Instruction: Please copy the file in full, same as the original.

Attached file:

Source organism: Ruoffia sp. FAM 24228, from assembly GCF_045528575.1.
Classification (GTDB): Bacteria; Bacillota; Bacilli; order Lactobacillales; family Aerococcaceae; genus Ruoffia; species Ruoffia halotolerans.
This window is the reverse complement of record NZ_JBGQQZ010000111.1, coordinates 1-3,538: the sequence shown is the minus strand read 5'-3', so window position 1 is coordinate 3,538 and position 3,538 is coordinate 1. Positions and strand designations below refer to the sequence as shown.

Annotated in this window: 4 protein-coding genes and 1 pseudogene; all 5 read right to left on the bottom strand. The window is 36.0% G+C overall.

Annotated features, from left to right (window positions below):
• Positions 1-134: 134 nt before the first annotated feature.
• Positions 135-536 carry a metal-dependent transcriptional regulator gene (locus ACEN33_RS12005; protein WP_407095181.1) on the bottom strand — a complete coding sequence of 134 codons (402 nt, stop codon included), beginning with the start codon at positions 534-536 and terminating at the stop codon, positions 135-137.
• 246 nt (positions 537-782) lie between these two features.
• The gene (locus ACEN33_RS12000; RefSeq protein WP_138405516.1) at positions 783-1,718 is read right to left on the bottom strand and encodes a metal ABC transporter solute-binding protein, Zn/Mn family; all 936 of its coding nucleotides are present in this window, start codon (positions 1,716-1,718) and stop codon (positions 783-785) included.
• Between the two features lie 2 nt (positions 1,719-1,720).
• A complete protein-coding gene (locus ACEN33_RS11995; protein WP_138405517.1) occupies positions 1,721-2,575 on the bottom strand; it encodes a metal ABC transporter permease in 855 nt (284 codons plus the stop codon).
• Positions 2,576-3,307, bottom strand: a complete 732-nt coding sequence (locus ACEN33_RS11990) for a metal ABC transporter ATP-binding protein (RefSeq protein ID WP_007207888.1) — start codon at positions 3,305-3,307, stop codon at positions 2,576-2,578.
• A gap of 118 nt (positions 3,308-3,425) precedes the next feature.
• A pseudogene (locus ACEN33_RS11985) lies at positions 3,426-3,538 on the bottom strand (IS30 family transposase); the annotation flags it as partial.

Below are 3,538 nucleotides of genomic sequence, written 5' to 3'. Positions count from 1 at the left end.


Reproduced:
Source organism: Ruoffia sp. FAM 24228, from assembly GCF_045528575.1.
Classification (GTDB): Bacteria; Bacillota; Bacilli; order Lactobacillales; family Aerococcaceae; genus Ruoffia; species Ruoffia halotolerans.
This window is the reverse complement of record NZ_JBGQQZ010000111.1, coordinates 1-3,538: the sequence shown is the minus strand read 5'-3', so window position 1 is coordinate 3,538 and position 3,538 is coordinate 1. Positions and strand designations below refer to the sequence as shown.

Annotated in this window: 4 protein-coding genes and 1 pseudogene; all 5 read right to left on the bottom strand. The window is 36.0% G+C overall.

Annotated features, from left to right (window positions below):
• Positions 1-134: 134 nt before the first annotated feature.
• Positions 135-536 carry a metal-dependent transcriptional regulator gene (locus ACEN33_RS12005; protein WP_407095181.1) on the bottom strand — a complete coding sequence of 134 codons (402 nt, stop codon included), beginning with the start codon at positions 534-536 and terminating at the stop codon, positions 135-137.
• 246 nt (positions 537-782) lie between these two features.
• The gene (locus ACEN33_RS12000; RefSeq protein WP_138405516.1) at positions 783-1,718 is read right to left on the bottom strand and encodes a metal ABC transporter solute-binding protein, Zn/Mn family; all 936 of its coding nucleotides are present in this window, start codon (positions 1,716-1,718) and stop codon (positions 783-785) included.
• Between the two features lie 2 nt (positions 1,719-1,720).
• A complete protein-coding gene (locus ACEN33_RS11995; protein WP_138405517.1) occupies positions 1,721-2,575 on the bottom strand; it encodes a metal ABC transporter permease in 855 nt (284 codons plus the stop codon).
• Positions 2,576-3,307, bottom strand: a complete 732-nt coding sequence (locus ACEN33_RS11990) for a metal ABC transporter ATP-binding protein (RefSeq protein ID WP_007207888.1) — start codon at positions 3,305-3,307, stop codon at positions 2,576-2,578.
• A gap of 118 nt (positions 3,308-3,425) precedes the next feature.
• A pseudogene (locus ACEN33_RS11985) lies at positions 3,426-3,538 on the bottom strand (IS30 family transposase); the annotation flags it as partial.

Below are 3,538 nucleotides of genomic sequence, written 5' to 3'. Positions count from 1 at the left end.